The internet is a wonderful place. You can come across the most random things, such as songs by a Pakistani band from the late ’80s/early ’90s which most of your friends didn’t know even existed, but which had its songs playing on PTV for some time. That band was called Kashmir.
Yep. Almost 30 years before the Battle of the Bands-wala Kashmir, there was this expat-returned-to-the-motherland-early ’90s band, Kashmir. But why talk about them now? Because back in the day, ye olde Kashmir had a song called Kashmir (no surprises there), which was first released in 1991, and which they recently re-released last week.
Thanks to music apps such as Patari, both purana and naya versions of Kashmir are available to listen to. The older version of Kashmir has all the tropes of a stereotypical ’80s song — syncopated synthesizer beats, a slight electro-rock feel and very emo singing. Listening to it almost 30 years later, it comes across as incredibly cheesy, but in such an entertaining way that it makes it good.
Before the Battle of the Bands’ Kashmir the band, there was an early ’90s band called Kashmir who had a song also called Kashmir
The newer version is quite different. There’s an attempt to create a sense of urgency, a ‘theatre of the mind’ via introductory sounds of ambulances etc. but there’s also a distinct dramatic, Bollywood feel to it. “We added more drama to try to drive a bigger impact,” says singer-songwriter for the band, Euceph Ahmed, who is now a known name in the expat American Pakistani-Indian diapora’s music circles. “We felt that with the shortened attention spans of current listeners, we needed to add more emotional appeal, just so people might remember the song better. A softer, acoustic version is definitely on the cards and is already being worked on.”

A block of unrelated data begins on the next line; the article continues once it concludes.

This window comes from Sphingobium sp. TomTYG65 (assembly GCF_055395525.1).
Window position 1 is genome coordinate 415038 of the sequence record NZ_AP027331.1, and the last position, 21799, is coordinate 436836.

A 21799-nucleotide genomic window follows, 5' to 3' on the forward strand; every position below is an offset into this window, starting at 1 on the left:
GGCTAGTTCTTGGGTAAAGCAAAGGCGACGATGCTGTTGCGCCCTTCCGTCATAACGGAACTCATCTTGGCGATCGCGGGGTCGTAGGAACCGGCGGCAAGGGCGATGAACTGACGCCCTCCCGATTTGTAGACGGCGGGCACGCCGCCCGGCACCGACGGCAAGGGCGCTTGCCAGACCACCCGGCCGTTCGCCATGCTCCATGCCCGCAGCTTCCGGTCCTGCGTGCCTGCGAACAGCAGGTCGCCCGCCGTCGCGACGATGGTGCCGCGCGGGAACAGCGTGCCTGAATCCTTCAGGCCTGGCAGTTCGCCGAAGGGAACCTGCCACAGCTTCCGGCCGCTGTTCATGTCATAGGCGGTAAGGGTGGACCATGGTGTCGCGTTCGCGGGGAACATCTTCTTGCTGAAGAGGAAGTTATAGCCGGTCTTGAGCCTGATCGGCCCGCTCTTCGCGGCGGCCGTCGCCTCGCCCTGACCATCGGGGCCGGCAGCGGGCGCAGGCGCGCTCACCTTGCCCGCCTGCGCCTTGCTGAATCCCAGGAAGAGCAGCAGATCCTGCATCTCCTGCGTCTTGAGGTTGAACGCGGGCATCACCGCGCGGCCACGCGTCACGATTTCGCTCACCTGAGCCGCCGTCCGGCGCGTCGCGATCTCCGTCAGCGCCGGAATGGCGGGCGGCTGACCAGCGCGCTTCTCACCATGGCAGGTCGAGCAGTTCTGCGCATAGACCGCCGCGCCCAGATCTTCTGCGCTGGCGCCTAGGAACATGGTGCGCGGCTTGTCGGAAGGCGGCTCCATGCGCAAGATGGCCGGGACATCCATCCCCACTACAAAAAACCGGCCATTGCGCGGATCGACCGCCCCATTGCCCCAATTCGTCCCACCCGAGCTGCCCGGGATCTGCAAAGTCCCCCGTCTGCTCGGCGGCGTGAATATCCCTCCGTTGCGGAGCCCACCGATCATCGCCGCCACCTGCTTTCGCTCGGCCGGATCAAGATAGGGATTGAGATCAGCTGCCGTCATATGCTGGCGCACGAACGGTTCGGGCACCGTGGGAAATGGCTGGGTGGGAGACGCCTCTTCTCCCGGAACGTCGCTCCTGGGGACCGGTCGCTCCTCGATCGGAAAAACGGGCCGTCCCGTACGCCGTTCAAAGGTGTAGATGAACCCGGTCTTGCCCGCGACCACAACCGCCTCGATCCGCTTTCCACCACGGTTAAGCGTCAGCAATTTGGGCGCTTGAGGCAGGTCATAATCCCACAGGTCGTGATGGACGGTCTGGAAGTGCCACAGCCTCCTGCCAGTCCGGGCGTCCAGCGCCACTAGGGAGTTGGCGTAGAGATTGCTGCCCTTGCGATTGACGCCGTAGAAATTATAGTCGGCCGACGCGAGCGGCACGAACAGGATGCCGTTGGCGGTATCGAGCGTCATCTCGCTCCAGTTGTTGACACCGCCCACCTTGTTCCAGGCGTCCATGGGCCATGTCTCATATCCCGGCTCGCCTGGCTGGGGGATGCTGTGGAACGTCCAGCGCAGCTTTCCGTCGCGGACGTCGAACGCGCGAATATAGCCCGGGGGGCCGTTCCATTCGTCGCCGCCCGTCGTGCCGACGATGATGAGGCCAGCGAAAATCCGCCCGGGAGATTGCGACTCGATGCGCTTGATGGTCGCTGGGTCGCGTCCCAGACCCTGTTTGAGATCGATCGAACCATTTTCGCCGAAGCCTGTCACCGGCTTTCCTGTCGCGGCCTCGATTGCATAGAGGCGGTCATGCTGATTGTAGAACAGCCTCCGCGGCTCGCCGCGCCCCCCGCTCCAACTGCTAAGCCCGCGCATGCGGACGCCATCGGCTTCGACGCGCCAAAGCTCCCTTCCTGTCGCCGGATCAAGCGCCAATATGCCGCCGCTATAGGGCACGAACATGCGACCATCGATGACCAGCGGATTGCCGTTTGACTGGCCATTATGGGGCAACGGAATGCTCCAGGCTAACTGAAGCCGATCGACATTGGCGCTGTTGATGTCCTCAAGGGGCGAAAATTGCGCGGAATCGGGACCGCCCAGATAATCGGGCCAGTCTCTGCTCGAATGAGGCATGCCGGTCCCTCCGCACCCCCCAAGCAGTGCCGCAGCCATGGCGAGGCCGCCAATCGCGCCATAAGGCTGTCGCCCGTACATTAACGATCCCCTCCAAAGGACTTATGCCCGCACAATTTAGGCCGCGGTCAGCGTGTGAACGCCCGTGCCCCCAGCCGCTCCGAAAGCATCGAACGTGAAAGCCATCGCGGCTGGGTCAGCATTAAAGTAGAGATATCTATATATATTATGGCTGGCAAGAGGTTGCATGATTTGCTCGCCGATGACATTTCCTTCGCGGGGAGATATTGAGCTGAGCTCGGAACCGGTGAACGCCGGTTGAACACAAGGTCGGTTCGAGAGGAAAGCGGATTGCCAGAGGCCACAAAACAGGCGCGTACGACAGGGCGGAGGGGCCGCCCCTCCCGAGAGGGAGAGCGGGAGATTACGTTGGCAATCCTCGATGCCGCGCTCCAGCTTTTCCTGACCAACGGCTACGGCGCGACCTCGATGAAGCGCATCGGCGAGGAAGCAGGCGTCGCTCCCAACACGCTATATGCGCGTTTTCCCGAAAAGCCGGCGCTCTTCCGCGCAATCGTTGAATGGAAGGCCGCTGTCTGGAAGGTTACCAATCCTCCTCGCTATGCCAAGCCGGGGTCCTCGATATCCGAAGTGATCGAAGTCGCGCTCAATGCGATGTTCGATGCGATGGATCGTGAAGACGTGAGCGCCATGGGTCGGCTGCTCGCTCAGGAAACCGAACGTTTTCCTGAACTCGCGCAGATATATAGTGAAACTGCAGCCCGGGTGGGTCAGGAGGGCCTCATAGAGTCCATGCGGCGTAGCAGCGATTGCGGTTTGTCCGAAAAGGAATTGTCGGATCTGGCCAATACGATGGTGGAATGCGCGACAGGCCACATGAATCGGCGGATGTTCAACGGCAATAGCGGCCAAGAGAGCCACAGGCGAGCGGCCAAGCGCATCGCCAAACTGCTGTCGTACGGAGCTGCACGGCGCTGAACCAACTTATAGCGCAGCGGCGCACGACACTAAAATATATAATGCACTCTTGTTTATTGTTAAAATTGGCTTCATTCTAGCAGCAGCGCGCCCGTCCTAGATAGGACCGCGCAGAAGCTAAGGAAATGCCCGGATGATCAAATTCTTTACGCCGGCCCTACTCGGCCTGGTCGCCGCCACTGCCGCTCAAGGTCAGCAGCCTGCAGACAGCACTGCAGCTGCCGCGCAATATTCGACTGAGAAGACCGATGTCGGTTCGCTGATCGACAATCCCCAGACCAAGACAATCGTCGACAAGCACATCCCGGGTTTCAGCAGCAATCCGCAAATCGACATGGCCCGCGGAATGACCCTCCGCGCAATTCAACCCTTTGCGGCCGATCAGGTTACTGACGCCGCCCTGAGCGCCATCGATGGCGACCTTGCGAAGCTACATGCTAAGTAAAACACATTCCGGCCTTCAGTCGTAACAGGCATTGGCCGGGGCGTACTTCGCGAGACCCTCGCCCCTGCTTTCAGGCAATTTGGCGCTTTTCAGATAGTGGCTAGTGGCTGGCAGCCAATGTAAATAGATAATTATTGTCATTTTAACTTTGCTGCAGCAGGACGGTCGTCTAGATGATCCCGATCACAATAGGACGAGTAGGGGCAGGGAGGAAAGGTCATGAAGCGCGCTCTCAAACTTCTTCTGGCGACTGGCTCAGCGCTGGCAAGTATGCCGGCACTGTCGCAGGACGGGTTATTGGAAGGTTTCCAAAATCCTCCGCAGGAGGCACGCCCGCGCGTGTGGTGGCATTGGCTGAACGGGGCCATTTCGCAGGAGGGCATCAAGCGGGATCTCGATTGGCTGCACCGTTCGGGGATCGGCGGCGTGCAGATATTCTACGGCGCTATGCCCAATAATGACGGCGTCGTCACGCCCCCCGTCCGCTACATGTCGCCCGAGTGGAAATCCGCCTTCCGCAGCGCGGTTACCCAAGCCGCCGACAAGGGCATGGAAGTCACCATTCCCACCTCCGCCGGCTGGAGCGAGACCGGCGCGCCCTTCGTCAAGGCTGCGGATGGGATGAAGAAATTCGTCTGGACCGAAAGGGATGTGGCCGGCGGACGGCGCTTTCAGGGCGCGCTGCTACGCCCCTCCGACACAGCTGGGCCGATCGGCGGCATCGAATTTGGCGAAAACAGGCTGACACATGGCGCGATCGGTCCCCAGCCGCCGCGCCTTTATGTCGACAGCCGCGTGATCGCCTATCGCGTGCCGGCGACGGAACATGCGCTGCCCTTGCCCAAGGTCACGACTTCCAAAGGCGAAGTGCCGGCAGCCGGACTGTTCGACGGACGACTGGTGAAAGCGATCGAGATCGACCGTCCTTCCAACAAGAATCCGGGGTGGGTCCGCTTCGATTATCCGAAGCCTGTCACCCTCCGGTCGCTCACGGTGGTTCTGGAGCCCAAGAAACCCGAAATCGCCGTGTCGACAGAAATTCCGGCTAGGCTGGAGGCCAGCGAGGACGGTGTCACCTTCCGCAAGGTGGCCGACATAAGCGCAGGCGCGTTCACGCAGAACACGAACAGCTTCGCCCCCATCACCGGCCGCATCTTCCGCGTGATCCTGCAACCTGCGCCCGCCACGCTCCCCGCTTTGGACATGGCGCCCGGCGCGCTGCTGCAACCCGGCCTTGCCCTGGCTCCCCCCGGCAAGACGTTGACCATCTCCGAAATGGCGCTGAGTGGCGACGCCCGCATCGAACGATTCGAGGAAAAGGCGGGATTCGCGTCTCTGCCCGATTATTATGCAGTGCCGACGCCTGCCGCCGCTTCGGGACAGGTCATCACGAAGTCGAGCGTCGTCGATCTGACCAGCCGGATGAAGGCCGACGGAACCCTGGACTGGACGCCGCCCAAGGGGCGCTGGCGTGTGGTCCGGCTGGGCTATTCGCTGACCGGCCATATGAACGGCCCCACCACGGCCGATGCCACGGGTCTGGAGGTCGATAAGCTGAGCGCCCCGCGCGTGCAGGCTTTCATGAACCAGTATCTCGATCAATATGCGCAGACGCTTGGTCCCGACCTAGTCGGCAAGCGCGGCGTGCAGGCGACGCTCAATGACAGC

Personally, I prefer the purana Kashmir version for the nostalgia and character.
While the rest of the band chose to continue pursuing music more in private — as opposed to professionally — one of the band members, Fareed (Fred) ‘Bambi’ Khan, later formed a band of his own called Y2K. It made a few waves in the underground music scene, and they even managed to record an album sometime in the early noughties. And then that was it.
The older version of Kashmir has all the tropes of a stereotypical ’80s song — syncopated synthesizer beats, a slight electro-rock feel and very emo singing.
Now in their 50s, all of the band members have relocated back to the United States, where they have been settled for some time. According to the singer-songwriter for the band, Euceph Ahmed, “With the recent abrogation of article 370 and 35A by the Modi-led Indian government, and especially the manner in which that was bulldozed through the Indian parliament, we felt that this would be a perfect time to release the song again. We strongly feel that this time round the fight for human rights in Kashmir needs to be strongly fought on the artistic front instead of wars and bullets. The lyrics have been slightly changed from the original version to suit the situation. We hope that the song will become a rallying cry for those struggling in Kashmir.”
The older Kashmir isn’t the only music act to release (or re-release) a song based on the current situation in Indian-Occupied Kashmir. Some prominent names in the Pakistani entertainment scene recently got together to release a song called Main Kashmir Hoon. Rehan Nazim has written the song and sung it alongside Nimra Rafiq. The video features the likes of Hina Dilpazeer, Faysal Quraishi, Shahood Alvi, Sohail Sameer and Parveen Akbar among others. One assumes this highlighting of Kashmir’s plight will not be the last.
Published in Dawn, ICON, September 22nd, 2019